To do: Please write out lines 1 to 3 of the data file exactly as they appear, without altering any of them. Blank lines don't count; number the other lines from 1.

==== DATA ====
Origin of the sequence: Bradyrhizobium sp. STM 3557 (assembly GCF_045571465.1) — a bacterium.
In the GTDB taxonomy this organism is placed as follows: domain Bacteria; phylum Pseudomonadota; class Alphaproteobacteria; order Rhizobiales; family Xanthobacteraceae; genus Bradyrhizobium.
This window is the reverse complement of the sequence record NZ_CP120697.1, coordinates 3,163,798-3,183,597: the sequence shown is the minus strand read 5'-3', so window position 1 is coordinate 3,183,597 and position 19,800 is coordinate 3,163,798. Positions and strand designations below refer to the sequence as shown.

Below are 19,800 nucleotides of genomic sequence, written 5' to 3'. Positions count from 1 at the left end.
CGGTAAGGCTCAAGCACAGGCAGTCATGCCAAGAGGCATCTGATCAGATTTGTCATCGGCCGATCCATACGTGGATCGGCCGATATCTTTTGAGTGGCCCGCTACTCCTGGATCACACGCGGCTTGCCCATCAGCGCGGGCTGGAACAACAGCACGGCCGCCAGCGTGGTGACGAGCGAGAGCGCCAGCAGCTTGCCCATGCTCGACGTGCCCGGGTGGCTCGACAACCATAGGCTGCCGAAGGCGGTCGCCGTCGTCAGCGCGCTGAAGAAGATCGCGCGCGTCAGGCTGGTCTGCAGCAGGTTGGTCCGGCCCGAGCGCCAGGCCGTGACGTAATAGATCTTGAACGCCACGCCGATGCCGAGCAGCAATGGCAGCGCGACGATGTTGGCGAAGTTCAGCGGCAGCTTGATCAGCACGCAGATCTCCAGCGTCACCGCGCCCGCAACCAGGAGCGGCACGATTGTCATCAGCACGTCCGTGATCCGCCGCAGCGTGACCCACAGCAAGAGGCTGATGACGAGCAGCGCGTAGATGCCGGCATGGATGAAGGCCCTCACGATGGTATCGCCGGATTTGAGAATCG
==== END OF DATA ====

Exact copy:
Origin of the sequence: Bradyrhizobium sp. STM 3557 (assembly GCF_045571465.1) — a bacterium.
In the GTDB taxonomy this organism is placed as follows: domain Bacteria; phylum Pseudomonadota; class Alphaproteobacteria; order Rhizobiales; family Xanthobacteraceae; genus Bradyrhizobium.
This window is the reverse complement of the sequence record NZ_CP120697.1, coordinates 3,163,798-3,183,597: the sequence shown is the minus strand read 5'-3', so window position 1 is coordinate 3,183,597 and position 19,800 is coordinate 3,163,798. Positions and strand designations below refer to the sequence as shown.